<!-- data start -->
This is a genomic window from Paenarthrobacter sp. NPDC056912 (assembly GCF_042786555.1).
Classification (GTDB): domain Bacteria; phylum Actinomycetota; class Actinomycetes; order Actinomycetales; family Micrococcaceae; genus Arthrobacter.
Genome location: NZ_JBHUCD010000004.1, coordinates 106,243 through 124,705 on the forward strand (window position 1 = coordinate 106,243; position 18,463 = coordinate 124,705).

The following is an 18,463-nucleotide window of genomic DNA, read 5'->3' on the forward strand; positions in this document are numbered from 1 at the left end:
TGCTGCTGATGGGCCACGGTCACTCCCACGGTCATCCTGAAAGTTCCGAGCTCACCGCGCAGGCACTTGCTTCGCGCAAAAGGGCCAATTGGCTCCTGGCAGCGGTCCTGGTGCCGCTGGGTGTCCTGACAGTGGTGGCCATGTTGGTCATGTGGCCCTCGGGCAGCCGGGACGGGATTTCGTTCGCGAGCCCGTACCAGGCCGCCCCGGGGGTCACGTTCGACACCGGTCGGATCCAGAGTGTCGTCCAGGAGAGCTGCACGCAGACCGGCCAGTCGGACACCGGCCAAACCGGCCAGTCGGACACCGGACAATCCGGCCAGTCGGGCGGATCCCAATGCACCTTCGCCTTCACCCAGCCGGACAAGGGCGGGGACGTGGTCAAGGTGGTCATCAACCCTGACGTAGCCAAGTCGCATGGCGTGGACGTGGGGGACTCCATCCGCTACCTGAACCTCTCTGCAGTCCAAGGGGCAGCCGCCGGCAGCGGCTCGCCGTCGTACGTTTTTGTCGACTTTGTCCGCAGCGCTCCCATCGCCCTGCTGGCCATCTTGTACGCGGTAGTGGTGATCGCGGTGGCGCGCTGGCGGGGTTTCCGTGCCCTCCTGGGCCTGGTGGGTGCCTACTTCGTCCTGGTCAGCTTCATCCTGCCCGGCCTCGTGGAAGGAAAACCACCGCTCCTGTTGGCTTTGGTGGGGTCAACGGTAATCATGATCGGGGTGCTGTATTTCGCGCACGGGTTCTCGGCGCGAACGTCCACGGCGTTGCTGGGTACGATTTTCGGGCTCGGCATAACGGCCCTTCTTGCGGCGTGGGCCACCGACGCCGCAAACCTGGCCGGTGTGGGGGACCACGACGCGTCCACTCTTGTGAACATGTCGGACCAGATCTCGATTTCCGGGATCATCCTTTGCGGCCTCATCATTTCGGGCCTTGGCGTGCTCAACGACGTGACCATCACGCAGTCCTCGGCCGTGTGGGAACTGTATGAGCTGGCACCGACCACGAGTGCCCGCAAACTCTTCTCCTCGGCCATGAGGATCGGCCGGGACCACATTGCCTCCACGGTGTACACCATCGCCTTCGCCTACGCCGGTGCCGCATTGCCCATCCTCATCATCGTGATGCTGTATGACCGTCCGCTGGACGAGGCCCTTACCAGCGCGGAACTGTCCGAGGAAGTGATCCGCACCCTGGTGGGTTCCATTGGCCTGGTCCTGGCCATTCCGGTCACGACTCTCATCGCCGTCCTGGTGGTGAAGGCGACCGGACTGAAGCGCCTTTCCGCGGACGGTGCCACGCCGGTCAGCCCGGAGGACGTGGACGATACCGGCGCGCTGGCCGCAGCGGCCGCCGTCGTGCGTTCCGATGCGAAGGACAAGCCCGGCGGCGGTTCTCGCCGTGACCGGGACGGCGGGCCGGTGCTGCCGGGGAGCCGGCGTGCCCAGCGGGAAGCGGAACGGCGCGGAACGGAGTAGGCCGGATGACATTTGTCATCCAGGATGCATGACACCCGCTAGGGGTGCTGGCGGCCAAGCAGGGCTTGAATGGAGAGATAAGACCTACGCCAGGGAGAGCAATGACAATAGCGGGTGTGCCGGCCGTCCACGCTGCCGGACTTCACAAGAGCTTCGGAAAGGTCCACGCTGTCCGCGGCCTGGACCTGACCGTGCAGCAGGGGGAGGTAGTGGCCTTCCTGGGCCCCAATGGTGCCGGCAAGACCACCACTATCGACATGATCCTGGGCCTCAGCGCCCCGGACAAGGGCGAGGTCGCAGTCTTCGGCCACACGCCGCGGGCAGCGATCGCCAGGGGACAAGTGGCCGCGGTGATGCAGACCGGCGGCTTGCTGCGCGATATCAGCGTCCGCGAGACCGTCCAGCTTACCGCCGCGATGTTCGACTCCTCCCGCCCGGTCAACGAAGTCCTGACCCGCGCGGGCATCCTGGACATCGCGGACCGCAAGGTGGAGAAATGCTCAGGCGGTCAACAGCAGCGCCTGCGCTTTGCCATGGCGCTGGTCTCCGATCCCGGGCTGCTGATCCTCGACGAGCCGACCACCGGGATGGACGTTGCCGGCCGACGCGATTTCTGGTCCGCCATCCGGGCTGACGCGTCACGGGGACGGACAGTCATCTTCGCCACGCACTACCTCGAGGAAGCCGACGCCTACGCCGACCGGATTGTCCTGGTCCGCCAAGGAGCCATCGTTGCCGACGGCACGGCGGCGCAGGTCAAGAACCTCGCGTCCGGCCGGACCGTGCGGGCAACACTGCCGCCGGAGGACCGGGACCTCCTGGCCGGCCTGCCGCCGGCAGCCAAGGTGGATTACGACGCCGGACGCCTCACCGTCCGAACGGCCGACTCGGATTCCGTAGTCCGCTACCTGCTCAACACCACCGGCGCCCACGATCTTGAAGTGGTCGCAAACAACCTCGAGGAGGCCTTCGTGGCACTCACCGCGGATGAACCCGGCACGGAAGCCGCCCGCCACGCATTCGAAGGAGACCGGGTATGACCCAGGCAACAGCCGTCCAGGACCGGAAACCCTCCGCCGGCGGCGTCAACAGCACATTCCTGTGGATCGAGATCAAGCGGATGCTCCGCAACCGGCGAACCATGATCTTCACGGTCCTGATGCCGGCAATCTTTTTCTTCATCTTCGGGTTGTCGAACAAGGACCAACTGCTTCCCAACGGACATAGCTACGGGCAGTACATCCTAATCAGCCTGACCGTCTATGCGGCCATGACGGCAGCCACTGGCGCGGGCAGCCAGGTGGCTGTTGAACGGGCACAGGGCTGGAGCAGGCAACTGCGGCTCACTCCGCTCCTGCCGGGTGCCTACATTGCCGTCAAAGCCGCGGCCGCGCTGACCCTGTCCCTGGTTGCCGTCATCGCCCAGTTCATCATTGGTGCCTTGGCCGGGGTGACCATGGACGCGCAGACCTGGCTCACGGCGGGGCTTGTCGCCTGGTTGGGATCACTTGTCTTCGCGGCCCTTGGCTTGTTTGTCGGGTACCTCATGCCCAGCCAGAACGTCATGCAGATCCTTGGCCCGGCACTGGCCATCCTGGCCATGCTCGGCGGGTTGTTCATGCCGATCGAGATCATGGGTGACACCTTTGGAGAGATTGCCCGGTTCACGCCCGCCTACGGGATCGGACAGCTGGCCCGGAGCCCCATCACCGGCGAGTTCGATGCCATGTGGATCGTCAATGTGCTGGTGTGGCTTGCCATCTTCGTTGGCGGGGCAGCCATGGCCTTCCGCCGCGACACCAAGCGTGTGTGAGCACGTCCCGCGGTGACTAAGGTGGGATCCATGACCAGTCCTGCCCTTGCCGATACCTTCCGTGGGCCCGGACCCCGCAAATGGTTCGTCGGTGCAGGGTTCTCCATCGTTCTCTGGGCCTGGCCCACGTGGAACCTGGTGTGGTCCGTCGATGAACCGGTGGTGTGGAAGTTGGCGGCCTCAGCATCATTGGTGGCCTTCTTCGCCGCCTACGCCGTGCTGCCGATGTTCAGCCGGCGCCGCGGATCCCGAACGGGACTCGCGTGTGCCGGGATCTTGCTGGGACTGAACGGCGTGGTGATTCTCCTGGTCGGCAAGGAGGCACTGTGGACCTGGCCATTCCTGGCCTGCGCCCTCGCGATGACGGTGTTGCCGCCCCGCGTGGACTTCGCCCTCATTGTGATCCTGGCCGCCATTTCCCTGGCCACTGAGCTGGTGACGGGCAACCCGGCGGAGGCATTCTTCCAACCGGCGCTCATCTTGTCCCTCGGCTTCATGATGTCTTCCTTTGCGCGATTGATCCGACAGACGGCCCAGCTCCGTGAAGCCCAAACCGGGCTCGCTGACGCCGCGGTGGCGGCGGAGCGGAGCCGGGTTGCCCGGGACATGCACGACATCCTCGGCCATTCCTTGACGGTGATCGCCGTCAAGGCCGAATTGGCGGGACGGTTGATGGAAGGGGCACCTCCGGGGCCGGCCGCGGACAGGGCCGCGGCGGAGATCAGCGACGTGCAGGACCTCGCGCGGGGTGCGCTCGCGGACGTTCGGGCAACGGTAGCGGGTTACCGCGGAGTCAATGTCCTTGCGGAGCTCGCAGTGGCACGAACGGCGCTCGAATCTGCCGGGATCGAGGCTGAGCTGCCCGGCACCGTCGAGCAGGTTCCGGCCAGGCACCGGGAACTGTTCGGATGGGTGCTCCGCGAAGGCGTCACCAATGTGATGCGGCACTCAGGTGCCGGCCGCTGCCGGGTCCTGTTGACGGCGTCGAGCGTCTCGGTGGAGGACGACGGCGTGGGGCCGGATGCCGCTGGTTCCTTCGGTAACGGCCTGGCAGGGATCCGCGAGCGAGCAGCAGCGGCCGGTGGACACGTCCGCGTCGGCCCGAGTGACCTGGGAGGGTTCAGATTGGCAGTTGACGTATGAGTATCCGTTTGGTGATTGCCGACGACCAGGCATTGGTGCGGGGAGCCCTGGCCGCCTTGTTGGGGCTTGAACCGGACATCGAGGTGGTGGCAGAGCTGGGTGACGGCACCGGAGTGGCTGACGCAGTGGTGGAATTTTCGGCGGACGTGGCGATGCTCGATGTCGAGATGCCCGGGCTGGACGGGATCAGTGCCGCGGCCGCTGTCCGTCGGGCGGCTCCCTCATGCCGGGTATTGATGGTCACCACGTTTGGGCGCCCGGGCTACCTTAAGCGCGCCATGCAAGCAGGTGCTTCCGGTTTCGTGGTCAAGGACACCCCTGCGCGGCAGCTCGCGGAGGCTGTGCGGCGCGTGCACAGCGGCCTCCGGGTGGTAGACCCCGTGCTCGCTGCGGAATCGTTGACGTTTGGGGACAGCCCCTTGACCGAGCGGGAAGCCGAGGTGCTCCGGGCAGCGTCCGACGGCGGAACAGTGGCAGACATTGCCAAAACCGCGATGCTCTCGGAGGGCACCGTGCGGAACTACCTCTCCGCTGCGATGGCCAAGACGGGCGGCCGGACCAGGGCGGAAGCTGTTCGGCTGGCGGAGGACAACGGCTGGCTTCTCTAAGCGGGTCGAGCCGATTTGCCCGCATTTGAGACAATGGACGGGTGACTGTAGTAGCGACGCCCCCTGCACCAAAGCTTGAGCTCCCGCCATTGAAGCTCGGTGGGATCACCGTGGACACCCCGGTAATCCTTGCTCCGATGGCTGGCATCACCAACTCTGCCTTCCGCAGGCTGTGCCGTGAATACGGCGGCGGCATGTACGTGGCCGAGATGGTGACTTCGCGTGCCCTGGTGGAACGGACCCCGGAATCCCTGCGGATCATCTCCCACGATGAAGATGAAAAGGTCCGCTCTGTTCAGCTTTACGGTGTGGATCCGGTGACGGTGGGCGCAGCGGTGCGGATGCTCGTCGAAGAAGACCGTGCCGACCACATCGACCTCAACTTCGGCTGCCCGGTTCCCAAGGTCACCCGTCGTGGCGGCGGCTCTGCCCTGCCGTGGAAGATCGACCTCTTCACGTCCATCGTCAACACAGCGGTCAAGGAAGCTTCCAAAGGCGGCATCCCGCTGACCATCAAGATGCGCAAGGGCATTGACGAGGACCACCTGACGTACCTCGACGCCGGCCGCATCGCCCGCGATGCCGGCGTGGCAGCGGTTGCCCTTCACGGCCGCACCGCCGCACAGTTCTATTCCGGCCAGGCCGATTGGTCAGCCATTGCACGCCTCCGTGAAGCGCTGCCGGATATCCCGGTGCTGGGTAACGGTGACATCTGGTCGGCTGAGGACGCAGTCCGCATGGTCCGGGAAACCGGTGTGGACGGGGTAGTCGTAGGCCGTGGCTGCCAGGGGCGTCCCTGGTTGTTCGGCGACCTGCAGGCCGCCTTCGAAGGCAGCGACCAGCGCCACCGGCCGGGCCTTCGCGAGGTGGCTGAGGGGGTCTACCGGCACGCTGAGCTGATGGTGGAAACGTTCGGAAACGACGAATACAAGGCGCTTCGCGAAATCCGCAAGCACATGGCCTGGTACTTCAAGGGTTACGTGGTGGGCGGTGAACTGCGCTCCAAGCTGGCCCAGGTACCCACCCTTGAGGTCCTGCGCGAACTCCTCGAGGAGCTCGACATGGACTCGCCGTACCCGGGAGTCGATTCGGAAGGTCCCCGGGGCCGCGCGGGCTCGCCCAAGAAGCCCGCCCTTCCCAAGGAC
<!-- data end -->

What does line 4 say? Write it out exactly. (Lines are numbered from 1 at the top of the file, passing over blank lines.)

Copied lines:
The following is an 18,463-nucleotide window of genomic DNA, read 5'->3' on the forward strand; positions in this document are numbered from 1 at the left end: